Sunday, December 11, 2011

Bump Ahead - Godiva Couch Mountain Run

There's a mountain in Durham, NC? Apparently so. Even more ridiculous, there's a Godiva Winter Series run which goes up and down that mountain. Sign me up!

I'm having a lot of fun with the Godiva Winter Series runs, and so is my son, Ryan. After our muddy, pooptastic adventure at the Godiva Misery Run, Ryan has been looking forward to the next few runs in the series. He's especially excited about the possibility of winning more chocolate, and possibly even a cool shirt at the end of the series. Personally, I'm just happy to be running trails with my son. Of course, I want the shirt too.

I love my running swag.

Handicapping Myself
Running with a 7 year old is strange. Kids are bursty runners. A half mile at 8 minute pace is followed by a short walk. Repeat this for 5 miles and you have a juvenile fartlek.

I hate fartleks, and I especially hate walking. So, I had this brilliant idea to do a long run in Umstead the day before the Couch Mountain Run, to sort of soften myself up a bit. I thought that maybe I would "enjoy" the short walk breaks if I were completely beaten down. Well, 16 miles of single track and bridal trail in Umstead certainly did the trick. Umstead's gift of seven blisters for my feet weren't nearly as bad as the pain in my glutes. Who would have thought that my arse was so involved in my trail running...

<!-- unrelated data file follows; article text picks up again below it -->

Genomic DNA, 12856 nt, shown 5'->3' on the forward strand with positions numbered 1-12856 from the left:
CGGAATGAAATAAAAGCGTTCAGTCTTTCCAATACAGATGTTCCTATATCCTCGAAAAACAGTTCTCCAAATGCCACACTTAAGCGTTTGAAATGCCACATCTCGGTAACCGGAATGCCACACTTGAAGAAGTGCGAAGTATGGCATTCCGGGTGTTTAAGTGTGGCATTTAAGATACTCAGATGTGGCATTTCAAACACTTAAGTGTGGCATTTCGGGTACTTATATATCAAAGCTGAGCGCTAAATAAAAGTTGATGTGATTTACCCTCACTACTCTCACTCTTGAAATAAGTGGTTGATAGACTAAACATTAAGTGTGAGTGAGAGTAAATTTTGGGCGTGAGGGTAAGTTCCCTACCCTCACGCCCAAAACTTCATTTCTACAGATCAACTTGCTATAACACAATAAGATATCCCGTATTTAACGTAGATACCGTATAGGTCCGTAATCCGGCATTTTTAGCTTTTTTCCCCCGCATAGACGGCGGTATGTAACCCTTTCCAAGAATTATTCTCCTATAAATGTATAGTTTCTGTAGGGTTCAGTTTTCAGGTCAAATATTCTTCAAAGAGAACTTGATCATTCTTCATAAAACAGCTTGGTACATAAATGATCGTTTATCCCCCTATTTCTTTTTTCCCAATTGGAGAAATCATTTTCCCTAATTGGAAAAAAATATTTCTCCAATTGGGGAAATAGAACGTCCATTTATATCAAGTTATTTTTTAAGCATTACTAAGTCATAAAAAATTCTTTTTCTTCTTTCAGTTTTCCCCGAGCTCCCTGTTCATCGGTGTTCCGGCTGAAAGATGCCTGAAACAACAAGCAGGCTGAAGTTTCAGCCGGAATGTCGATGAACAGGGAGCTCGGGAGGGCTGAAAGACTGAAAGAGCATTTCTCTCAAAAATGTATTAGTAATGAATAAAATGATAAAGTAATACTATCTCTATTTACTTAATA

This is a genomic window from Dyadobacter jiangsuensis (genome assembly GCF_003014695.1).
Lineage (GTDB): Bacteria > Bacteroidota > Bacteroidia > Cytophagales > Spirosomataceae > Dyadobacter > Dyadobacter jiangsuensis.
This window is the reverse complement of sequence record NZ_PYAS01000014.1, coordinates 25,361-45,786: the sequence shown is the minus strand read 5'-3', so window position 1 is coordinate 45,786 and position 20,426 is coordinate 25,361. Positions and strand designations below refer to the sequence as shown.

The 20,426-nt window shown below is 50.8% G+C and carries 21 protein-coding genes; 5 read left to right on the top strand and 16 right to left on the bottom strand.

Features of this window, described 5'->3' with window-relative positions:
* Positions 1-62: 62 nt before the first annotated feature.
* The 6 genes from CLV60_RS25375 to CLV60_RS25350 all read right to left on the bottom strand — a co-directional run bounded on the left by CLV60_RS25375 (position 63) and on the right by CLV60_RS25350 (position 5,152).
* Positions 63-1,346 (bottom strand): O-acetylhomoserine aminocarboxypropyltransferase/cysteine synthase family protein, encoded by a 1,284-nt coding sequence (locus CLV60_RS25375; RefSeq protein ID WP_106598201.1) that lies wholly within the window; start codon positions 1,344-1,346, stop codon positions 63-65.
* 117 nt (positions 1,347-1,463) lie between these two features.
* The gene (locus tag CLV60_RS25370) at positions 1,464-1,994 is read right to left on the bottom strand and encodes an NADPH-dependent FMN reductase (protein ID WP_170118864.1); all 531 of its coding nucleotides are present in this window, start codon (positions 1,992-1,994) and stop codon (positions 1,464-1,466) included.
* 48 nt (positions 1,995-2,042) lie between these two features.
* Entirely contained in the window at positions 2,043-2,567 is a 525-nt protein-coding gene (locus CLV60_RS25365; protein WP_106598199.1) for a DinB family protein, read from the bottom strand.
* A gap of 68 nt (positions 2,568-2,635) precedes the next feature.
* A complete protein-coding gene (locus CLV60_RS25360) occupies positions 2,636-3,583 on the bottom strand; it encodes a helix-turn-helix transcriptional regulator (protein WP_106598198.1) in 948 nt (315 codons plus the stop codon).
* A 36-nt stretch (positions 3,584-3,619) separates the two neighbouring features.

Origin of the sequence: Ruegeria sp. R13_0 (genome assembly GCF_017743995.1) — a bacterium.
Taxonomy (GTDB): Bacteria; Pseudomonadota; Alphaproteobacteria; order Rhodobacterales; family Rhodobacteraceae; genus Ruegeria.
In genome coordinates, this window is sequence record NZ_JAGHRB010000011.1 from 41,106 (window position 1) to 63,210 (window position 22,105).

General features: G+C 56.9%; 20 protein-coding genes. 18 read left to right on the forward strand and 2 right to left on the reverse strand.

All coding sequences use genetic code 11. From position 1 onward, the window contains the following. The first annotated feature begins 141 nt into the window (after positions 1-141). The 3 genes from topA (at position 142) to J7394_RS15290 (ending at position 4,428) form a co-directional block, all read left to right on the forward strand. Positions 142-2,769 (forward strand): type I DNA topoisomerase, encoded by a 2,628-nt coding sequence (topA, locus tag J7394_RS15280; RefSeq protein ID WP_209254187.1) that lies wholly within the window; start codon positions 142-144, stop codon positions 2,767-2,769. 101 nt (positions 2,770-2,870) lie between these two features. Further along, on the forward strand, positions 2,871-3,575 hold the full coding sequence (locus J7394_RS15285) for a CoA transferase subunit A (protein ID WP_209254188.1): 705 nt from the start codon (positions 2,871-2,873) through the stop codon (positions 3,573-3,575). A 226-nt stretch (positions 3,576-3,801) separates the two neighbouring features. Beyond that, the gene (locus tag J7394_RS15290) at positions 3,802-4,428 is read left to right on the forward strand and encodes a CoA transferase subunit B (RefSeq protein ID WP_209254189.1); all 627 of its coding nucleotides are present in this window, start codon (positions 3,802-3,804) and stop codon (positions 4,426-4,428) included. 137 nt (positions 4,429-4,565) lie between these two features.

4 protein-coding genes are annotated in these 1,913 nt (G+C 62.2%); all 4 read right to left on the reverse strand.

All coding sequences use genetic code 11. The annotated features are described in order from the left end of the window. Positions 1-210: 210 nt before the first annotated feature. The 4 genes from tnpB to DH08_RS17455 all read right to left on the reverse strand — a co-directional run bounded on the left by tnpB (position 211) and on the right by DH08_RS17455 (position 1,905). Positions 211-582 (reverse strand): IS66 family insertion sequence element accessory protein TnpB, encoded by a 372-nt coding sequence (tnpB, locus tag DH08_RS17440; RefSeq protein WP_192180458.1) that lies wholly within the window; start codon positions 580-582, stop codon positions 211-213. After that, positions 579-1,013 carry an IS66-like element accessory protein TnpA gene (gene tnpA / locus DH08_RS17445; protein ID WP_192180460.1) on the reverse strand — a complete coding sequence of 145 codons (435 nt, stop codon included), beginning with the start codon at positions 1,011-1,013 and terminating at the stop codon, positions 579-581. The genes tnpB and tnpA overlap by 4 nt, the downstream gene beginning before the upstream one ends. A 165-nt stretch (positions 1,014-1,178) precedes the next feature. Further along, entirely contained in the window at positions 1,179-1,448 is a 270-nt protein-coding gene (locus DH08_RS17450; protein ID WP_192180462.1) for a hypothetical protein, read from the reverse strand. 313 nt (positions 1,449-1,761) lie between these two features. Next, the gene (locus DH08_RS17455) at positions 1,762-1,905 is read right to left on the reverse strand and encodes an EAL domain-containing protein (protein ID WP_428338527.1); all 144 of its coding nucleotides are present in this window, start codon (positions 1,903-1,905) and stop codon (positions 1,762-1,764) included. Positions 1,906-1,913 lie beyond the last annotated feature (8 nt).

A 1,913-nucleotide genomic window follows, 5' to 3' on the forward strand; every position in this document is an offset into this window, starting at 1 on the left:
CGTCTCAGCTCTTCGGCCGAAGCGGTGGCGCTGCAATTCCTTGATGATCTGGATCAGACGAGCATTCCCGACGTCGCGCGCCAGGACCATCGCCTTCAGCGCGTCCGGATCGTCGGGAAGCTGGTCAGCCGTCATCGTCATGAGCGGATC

Since I couldn't get my feet into my Altra Instincts (OUCH!), I decided to wear my Vivobarefoot Neos - a nice roomy home for my new family of blisters. However, Neos are not trail shoes - no padding, no rock plate, no grip. On the steep, rocky, rooty, leaf covered hills of the Couch Mountain Run, I think I would have fared just as well with a couple of paper plates strapped to my feet. Live and learn (or don't, as is the case for me).

Campfires, Cross Country, and Cookouts